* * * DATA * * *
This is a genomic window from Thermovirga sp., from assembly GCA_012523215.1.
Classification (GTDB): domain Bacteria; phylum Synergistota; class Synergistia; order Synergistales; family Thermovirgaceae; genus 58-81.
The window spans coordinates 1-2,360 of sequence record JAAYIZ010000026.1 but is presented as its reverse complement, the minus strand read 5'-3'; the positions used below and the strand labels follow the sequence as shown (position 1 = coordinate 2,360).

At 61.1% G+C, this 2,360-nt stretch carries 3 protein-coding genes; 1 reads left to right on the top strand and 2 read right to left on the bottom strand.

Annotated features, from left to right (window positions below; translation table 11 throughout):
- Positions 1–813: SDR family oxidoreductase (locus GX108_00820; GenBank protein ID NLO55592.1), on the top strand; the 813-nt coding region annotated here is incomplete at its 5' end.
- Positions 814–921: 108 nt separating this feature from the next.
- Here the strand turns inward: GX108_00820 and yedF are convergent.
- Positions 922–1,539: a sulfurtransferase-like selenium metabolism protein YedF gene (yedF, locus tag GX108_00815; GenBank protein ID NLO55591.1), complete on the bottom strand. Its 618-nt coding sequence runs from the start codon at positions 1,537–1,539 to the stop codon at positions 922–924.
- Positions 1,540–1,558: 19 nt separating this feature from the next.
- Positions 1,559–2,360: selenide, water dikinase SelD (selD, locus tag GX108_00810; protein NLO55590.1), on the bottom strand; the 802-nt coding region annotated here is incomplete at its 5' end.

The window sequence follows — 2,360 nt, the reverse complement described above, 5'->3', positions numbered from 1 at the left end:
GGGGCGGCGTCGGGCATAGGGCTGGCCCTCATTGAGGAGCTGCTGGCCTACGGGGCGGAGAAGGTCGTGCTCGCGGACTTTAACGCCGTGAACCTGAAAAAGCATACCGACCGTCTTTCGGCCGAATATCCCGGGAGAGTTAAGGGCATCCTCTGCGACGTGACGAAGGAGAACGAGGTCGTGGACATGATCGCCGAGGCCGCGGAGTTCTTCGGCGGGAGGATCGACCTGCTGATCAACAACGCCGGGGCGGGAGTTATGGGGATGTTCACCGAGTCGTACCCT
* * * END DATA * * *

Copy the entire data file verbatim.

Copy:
This is a genomic window from Thermovirga sp., from assembly GCA_012523215.1.
Classification (GTDB): domain Bacteria; phylum Synergistota; class Synergistia; order Synergistales; family Thermovirgaceae; genus 58-81.
The window spans coordinates 1-2,360 of sequence record JAAYIZ010000026.1 but is presented as its reverse complement, the minus strand read 5'-3'; the positions used below and the strand labels follow the sequence as shown (position 1 = coordinate 2,360).

At 61.1% G+C, this 2,360-nt stretch carries 3 protein-coding genes; 1 reads left to right on the top strand and 2 read right to left on the bottom strand.

Annotated features, from left to right (window positions below; translation table 11 throughout):
- Positions 1–813: SDR family oxidoreductase (locus GX108_00820; GenBank protein ID NLO55592.1), on the top strand; the 813-nt coding region annotated here is incomplete at its 5' end.
- Positions 814–921: 108 nt separating this feature from the next.
- Here the strand turns inward: GX108_00820 and yedF are convergent.
- Positions 922–1,539: a sulfurtransferase-like selenium metabolism protein YedF gene (yedF, locus tag GX108_00815; GenBank protein ID NLO55591.1), complete on the bottom strand. Its 618-nt coding sequence runs from the start codon at positions 1,537–1,539 to the stop codon at positions 922–924.
- Positions 1,540–1,558: 19 nt separating this feature from the next.
- Positions 1,559–2,360: selenide, water dikinase SelD (selD, locus tag GX108_00810; protein NLO55590.1), on the bottom strand; the 802-nt coding region annotated here is incomplete at its 5' end.

The window sequence follows — 2,360 nt, the reverse complement described above, 5'->3', positions numbered from 1 at the left end:
GGGGCGGCGTCGGGCATAGGGCTGGCCCTCATTGAGGAGCTGCTGGCCTACGGGGCGGAGAAGGTCGTGCTCGCGGACTTTAACGCCGTGAACCTGAAAAAGCATACCGACCGTCTTTCGGCCGAATATCCCGGGAGAGTTAAGGGCATCCTCTGCGACGTGACGAAGGAGAACGAGGTCGTGGACATGATCGCCGAGGCCGCGGAGTTCTTCGGCGGGAGGATCGACCTGCTGATCAACAACGCCGGGGCGGGAGTTATGGGGATGTTCACCGAGTCGTACCCT